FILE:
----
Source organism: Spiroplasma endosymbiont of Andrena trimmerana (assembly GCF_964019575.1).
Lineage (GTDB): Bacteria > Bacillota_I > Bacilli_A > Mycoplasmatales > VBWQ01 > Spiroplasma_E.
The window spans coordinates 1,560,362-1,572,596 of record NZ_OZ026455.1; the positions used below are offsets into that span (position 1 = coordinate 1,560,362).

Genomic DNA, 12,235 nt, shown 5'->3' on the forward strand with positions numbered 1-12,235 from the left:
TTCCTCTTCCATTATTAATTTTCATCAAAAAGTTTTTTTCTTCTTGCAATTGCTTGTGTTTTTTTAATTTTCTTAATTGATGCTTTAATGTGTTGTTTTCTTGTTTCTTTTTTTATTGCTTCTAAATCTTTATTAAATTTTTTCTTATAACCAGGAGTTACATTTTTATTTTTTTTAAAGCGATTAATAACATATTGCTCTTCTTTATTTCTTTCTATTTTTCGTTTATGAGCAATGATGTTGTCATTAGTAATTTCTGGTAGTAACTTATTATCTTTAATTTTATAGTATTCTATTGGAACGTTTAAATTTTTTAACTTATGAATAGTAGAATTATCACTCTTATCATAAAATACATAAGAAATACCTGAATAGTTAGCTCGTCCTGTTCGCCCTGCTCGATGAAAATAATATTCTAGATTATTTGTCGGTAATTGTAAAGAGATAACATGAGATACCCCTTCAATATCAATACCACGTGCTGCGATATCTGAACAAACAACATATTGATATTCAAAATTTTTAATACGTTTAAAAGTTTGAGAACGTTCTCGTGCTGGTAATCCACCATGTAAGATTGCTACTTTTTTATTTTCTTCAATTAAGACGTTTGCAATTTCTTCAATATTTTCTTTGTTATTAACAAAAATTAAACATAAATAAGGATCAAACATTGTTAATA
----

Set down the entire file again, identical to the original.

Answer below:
Source organism: Spiroplasma endosymbiont of Andrena trimmerana (assembly GCF_964019575.1).
Lineage (GTDB): Bacteria > Bacillota_I > Bacilli_A > Mycoplasmatales > VBWQ01 > Spiroplasma_E.
The window spans coordinates 1,560,362-1,572,596 of record NZ_OZ026455.1; the positions used below are offsets into that span (position 1 = coordinate 1,560,362).

Genomic DNA, 12,235 nt, shown 5'->3' on the forward strand with positions numbered 1-12,235 from the left:
TTCCTCTTCCATTATTAATTTTCATCAAAAAGTTTTTTTCTTCTTGCAATTGCTTGTGTTTTTTTAATTTTCTTAATTGATGCTTTAATGTGTTGTTTTCTTGTTTCTTTTTTTATTGCTTCTAAATCTTTATTAAATTTTTTCTTATAACCAGGAGTTACATTTTTATTTTTTTTAAAGCGATTAATAACATATTGCTCTTCTTTATTTCTTTCTATTTTTCGTTTATGAGCAATGATGTTGTCATTAGTAATTTCTGGTAGTAACTTATTATCTTTAATTTTATAGTATTCTATTGGAACGTTTAAATTTTTTAACTTATGAATAGTAGAATTATCACTCTTATCATAAAATACATAAGAAATACCTGAATAGTTAGCTCGTCCTGTTCGCCCTGCTCGATGAAAATAATATTCTAGATTATTTGTCGGTAATTGTAAAGAGATAACATGAGATACCCCTTCAATATCAATACCACGTGCTGCGATATCTGAACAAACAACATATTGATATTCAAAATTTTTAATACGTTTAAAAGTTTGAGAACGTTCTCGTGCTGGTAATCCACCATGTAAGATTGCTACTTTTTTATTTTCTTCAATTAAGACGTTTGCAATTTCTTCAATATTTTCTTTGTTATTAACAAAAATTAAACATAAATAAGGATCAAACATTGTTAATA